19.
J Interpers Violence ; 36(3-4): NP2056-2078NP, 2021 Feb.
Artículo en Inglés | MEDLINE | ID: mdl-29444627

RESUMEN

Sexual intimate partner violence (IPV) is a public health problem worldwide. Research regarding beliefs about perpetrating sexual IPV is, however, limited. This study investigated attitudes, social influence, and self-efficacy beliefs and intentions toward perpetrating sexual IPV among Grade 8 adolescents (M age = 13.73, SD = 1.04) in the Western Cape Province of South Africa. The study sample was taken from the baseline data of the Promoting sexual and reproductive health among adolescents in Southern and Eastern Africa (PREPARE) study, a cluster-randomized controlled trial. Young adolescents (N = 2,199), from 42 randomly selected high schools, participated in the study and answered a paper-and-pencil questionnaire. Multivariate ANOVA were conducted to assess differences in beliefs and intention toward perpetrating sexual IPV between boys and girls, and between perpetrators and nonperpetrators. Results showed that boys were more frequently perpetrators (11.3% vs. 3.2%) and victims (13.6% vs. 6.4%) of sexual IPV than girls. Boys' attitudes toward perpetrating sexual IPV were more supportive than girls'. Boys perceived their social network to be more likely to think that putting pressure on a boyfriend or girlfriend to have sex is okay, and boys had a lower self-efficacy to refrain from pressuring a boyfriend or girlfriend to have sex compared with girls. Both boys and girls, who have perpetrated sexual IPV, had more tolerant attitude, social influence, and self-efficacy beliefs toward sexual IPV perpetration, compared with nonperpetrators. Intention not to perpetrate sexual IPV did not differ between boys and girls, or between perpetrators and nonperpetrators. Our findings suggest that interventions should address attitude and social influence beliefs regarding sexual IPV perpetration. More attention should be given to sexual IPV perpetration among boys. Given that sexual IPV victimization and perpetration are significantly linked, prevention of sexual IPV perpetration seems to be of utmost importance.

20.
Health Policy ; 125(1): 27-33, 2021 01.
Artículo en Inglés | MEDLINE | ID: mdl-33189409

RESUMEN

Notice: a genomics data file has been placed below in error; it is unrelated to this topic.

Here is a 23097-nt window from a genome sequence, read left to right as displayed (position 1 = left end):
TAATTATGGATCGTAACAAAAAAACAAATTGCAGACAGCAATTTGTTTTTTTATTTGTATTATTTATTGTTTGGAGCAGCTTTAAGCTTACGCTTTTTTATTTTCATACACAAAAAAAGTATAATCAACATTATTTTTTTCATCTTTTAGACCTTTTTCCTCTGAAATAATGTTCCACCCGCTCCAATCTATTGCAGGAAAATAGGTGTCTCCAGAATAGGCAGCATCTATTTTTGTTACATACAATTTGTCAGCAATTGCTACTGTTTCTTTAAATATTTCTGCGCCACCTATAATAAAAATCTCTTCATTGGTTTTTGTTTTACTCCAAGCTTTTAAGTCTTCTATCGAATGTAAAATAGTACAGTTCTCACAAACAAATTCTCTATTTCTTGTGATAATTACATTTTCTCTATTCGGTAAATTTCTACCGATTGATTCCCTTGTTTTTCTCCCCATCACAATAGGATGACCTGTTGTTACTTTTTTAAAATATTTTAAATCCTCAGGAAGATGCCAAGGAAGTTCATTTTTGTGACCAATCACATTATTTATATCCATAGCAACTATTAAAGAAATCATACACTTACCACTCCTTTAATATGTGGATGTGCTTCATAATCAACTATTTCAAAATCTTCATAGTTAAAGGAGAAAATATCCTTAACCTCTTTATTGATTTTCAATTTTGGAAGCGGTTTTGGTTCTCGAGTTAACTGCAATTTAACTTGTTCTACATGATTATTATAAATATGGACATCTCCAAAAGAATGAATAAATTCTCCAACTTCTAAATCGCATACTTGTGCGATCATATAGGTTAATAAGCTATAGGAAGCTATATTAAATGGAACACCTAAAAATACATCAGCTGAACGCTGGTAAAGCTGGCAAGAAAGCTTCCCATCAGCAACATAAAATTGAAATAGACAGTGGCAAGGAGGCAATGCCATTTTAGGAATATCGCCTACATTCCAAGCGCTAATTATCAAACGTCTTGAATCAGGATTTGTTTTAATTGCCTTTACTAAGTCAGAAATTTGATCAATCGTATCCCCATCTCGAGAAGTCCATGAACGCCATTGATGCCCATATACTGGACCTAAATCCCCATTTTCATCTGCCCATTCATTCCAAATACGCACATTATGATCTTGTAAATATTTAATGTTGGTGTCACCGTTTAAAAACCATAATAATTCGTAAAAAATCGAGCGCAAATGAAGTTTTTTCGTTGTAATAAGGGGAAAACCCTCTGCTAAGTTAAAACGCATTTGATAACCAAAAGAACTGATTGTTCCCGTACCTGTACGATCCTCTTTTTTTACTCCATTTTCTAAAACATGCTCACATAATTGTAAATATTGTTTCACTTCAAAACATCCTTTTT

BACKGROUND: In 2006 a major healthcare reform was introduced in the Netherlands, implying managed competition. This study explored the level of consensus on the outcomes and desired changes of this new system, and differences between stakeholder groups. METHODS: A three-round Delphi-study was conducted among Dutch healthcare insurers, health economists, and professionals in general practice (GP) care and mental health (MH) care. In the first round, 20 experts indicated the most important advantages and disadvantages of the Dutch managed competition, and desired changes. Experts in the second (n = 106) and third round (N = 88) rated the importance of the 88 factors identified in the first round. RESULTS: Only healthcare insurers reached consensus on important advantages (i.e. improved efficiency; room for choice). Health economists reached almost no consensus on any factors. GP and MH-care professionals reached most consensus on disadvantages (i.e. focus on price over quality, increased bureaucracy) and desired changes (i.e. reduce bargaining power of healthcare insurers; increase attention for care of complex patients); half of them suggested abolishment of managed competition. CONCLUSION: GP and MH-care professionals were most dissatisfied and suggested several changes or even abolishment of the 2006 reform; healthcare insurers mentioned some benefits. This level of dissatisfaction among health care professionals indicates that there is room for improvement, preferably developed in conjunction with stakeholders.